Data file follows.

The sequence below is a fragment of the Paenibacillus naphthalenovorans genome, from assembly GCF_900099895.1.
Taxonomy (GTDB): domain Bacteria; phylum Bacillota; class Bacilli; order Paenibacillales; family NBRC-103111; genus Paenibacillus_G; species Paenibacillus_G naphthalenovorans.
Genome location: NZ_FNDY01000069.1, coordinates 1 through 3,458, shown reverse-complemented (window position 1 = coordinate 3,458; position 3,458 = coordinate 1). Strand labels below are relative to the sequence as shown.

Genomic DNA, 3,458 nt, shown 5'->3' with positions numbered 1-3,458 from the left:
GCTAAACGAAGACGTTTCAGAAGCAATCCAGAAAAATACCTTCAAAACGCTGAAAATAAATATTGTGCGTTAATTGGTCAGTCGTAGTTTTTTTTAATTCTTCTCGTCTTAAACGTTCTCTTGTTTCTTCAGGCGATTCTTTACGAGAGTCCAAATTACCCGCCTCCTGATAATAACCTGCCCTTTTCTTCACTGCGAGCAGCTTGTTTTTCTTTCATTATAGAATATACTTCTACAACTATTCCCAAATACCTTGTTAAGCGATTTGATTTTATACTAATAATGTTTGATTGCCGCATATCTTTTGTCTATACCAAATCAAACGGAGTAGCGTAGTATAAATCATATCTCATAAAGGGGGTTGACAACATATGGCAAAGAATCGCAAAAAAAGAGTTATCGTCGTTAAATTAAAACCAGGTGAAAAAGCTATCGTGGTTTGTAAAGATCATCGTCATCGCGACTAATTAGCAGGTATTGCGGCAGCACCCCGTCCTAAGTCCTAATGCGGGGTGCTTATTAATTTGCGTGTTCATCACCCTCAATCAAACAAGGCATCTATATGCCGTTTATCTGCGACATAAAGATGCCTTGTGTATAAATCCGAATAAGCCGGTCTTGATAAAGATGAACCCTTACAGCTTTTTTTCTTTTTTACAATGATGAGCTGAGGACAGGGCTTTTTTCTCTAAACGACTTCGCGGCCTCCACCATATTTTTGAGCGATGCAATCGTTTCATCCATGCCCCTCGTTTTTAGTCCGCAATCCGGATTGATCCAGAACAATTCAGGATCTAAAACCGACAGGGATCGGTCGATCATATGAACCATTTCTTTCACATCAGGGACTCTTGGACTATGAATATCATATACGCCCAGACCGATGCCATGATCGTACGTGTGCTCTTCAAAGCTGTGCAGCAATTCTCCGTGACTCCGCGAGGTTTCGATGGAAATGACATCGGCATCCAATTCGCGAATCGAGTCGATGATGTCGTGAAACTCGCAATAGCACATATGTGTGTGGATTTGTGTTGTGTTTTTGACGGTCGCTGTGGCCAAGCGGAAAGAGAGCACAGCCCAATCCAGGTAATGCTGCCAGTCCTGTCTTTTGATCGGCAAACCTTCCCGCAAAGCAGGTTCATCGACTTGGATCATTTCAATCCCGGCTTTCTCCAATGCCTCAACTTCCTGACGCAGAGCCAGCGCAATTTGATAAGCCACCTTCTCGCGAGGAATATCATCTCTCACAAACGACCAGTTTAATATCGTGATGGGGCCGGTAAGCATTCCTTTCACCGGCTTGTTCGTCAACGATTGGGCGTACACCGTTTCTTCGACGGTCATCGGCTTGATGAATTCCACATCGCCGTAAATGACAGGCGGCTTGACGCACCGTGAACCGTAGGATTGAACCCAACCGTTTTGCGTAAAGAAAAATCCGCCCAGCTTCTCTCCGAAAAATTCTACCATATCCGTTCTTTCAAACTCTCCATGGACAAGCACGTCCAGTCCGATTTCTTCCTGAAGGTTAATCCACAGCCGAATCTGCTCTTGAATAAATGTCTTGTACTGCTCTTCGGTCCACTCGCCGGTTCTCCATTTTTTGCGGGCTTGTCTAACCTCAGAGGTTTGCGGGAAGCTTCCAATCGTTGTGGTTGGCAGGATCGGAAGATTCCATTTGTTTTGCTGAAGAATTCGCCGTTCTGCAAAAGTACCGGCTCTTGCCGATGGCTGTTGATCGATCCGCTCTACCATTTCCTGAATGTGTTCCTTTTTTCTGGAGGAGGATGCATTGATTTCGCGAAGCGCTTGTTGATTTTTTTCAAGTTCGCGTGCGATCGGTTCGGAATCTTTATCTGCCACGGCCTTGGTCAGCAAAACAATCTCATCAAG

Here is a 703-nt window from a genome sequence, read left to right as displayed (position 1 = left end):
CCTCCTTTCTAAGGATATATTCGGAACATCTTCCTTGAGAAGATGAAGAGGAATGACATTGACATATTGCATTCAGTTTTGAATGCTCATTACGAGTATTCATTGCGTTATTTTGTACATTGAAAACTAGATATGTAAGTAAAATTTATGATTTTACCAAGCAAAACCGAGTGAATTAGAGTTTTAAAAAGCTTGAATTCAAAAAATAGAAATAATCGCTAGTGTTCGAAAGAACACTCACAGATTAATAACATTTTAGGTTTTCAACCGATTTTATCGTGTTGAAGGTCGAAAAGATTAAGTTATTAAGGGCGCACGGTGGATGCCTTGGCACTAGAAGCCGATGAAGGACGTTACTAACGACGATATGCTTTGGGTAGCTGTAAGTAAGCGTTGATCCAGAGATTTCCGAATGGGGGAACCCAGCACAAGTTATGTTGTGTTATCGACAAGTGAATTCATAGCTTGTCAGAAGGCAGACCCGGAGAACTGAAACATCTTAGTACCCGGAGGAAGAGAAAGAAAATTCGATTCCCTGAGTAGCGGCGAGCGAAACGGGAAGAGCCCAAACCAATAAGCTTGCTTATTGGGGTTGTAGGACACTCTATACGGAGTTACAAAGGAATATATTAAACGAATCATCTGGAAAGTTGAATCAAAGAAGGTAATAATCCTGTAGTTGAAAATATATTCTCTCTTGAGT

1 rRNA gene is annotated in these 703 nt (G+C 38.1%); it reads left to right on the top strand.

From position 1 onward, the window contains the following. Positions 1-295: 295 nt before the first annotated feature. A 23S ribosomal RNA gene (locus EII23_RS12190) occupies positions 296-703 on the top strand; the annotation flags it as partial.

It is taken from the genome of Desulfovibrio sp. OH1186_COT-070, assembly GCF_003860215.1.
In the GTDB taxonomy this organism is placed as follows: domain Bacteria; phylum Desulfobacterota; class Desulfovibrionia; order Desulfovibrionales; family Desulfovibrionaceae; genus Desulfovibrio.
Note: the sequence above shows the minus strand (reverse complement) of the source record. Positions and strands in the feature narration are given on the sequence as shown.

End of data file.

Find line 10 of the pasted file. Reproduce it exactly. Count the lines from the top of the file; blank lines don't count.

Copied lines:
It is taken from the genome of Desulfovibrio sp. OH1186_COT-070, assembly GCF_003860215.1.